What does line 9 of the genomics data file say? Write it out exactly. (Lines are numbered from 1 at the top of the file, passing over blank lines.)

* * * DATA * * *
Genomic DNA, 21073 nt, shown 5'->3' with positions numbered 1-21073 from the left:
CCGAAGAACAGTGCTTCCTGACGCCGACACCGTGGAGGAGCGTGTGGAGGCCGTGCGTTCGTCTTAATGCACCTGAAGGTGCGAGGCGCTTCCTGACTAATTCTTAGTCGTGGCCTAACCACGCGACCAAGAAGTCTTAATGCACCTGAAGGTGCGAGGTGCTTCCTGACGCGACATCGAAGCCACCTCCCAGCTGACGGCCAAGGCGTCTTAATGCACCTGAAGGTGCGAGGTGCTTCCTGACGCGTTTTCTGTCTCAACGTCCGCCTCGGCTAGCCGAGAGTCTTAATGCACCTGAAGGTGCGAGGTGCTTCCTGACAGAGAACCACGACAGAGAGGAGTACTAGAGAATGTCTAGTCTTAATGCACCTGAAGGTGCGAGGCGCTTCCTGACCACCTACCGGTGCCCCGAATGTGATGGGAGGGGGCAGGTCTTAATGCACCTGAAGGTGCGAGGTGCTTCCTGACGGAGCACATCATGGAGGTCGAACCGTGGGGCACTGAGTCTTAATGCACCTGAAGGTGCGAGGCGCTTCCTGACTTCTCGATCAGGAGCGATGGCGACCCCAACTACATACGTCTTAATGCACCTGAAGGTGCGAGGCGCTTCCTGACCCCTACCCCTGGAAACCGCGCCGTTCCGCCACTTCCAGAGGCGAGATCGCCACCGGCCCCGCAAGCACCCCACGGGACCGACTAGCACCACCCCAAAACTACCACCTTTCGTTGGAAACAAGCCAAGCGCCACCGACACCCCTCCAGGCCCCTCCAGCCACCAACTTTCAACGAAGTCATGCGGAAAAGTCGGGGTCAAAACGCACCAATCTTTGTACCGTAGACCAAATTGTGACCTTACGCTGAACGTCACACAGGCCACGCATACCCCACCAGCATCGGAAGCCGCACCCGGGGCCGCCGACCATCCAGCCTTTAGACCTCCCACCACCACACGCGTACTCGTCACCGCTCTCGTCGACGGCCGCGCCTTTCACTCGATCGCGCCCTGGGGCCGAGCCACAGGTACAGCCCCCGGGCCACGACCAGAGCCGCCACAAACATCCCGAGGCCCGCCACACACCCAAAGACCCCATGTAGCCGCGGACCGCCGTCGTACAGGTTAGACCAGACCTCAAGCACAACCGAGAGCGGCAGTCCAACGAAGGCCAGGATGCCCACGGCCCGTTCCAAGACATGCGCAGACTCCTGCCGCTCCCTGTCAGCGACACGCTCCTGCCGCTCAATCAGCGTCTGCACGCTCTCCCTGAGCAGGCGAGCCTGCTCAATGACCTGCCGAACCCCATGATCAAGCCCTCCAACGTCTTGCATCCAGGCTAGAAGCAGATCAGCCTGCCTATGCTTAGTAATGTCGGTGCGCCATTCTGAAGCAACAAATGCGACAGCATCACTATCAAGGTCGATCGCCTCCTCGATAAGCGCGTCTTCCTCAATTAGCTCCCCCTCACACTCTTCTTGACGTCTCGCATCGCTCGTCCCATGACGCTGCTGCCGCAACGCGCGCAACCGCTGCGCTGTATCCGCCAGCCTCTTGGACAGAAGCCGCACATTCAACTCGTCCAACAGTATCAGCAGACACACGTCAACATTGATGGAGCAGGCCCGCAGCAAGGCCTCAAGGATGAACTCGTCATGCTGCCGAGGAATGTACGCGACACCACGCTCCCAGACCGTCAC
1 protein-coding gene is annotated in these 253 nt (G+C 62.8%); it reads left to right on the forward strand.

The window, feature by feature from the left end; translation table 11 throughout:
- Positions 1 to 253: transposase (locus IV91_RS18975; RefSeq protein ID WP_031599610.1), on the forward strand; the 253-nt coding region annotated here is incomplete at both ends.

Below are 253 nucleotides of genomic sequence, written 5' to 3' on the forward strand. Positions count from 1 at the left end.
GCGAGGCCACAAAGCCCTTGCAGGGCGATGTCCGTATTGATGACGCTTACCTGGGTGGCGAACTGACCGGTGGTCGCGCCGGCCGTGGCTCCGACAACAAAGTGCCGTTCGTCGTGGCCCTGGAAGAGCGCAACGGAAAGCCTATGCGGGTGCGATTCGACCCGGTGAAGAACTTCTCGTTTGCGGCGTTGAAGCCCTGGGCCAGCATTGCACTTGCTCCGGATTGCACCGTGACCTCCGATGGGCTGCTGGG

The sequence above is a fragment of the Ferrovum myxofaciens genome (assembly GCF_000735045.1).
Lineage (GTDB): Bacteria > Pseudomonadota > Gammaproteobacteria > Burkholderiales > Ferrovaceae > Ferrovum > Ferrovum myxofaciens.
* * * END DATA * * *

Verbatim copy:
Lineage (GTDB): Bacteria > Pseudomonadota > Gammaproteobacteria > Burkholderiales > Ferrovaceae > Ferrovum > Ferrovum myxofaciens.